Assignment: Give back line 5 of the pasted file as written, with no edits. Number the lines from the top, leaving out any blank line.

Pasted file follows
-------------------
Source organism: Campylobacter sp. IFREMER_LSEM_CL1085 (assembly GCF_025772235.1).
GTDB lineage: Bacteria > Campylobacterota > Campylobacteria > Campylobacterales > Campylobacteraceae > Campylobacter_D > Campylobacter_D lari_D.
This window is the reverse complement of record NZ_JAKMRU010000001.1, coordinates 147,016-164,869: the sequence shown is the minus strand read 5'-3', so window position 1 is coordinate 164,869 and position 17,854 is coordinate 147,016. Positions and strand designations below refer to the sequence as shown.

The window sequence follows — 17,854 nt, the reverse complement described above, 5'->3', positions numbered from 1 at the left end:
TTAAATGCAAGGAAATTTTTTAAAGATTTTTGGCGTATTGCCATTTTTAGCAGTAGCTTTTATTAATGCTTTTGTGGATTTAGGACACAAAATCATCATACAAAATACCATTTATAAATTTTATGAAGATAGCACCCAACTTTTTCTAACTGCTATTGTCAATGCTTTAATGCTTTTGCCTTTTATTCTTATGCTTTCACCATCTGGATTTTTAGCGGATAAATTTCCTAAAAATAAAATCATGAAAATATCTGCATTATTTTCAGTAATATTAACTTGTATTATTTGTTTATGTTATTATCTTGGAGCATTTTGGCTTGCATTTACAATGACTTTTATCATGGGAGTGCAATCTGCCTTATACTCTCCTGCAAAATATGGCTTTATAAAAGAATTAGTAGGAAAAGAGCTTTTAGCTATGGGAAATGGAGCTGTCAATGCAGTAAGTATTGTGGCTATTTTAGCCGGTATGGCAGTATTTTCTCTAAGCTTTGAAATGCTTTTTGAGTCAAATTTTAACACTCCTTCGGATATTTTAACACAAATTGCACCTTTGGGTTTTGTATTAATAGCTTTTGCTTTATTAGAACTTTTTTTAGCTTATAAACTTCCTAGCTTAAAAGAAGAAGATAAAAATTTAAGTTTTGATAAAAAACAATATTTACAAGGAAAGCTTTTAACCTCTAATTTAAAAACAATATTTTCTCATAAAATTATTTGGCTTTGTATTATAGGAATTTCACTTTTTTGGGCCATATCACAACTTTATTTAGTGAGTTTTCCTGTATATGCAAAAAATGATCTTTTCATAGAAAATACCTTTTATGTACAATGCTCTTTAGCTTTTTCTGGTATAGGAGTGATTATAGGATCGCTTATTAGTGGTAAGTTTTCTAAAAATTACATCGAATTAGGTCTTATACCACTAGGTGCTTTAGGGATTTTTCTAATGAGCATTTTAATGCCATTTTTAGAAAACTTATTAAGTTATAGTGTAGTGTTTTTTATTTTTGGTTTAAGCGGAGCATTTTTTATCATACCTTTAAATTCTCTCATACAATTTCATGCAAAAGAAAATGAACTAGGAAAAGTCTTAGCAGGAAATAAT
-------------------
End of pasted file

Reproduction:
TTAAATGCAAGGAAATTTTTTAAAGATTTTTGGCGTATTGCCATTTTTAGCAGTAGCTTTTATTAATGCTTTTGTGGATTTAGGACACAAAATCATCATACAAAATACCATTTATAAATTTTATGAAGATAGCACCCAACTTTTTCTAACTGCTATTGTCAATGCTTTAATGCTTTTGCCTTTTATTCTTATGCTTTCACCATCTGGATTTTTAGCGGATAAATTTCCTAAAAATAAAATCATGAAAATATCTGCATTATTTTCAGTAATATTAACTTGTATTATTTGTTTATGTTATTATCTTGGAGCATTTTGGCTTGCATTTACAATGACTTTTATCATGGGAGTGCAATCTGCCTTATACTCTCCTGCAAAATATGGCTTTATAAAAGAATTAGTAGGAAAAGAGCTTTTAGCTATGGGAAATGGAGCTGTCAATGCAGTAAGTATTGTGGCTATTTTAGCCGGTATGGCAGTATTTTCTCTAAGCTTTGAAATGCTTTTTGAGTCAAATTTTAACACTCCTTCGGATATTTTAACACAAATTGCACCTTTGGGTTTTGTATTAATAGCTTTTGCTTTATTAGAACTTTTTTTAGCTTATAAACTTCCTAGCTTAAAAGAAGAAGATAAAAATTTAAGTTTTGATAAAAAACAATATTTACAAGGAAAGCTTTTAACCTCTAATTTAAAAACAATATTTTCTCATAAAATTATTTGGCTTTGTATTATAGGAATTTCACTTTTTTGGGCCATATCACAACTTTATTTAGTGAGTTTTCCTGTATATGCAAAAAATGATCTTTTCATAGAAAATACCTTTTATGTACAATGCTCTTTAGCTTTTTCTGGTATAGGAGTGATTATAGGATCGCTTATTAGTGGTAAGTTTTCTAAAAATTACATCGAATTAGGTCTTATACCACTAGGTGCTTTAGGGATTTTTCTAATGAGCATTTTAATGCCATTTTTAGAAAACTTATTAAGTTATAGTGTAGTGTTTTTTATTTTTGGTTTAAGCGGAGCATTTTTTATCATACCTTTAAATTCTCTCATACAATTTCATGCAAAAGAAAATGAACTAGGAAAAGTCTTAGCAGGAAATAAT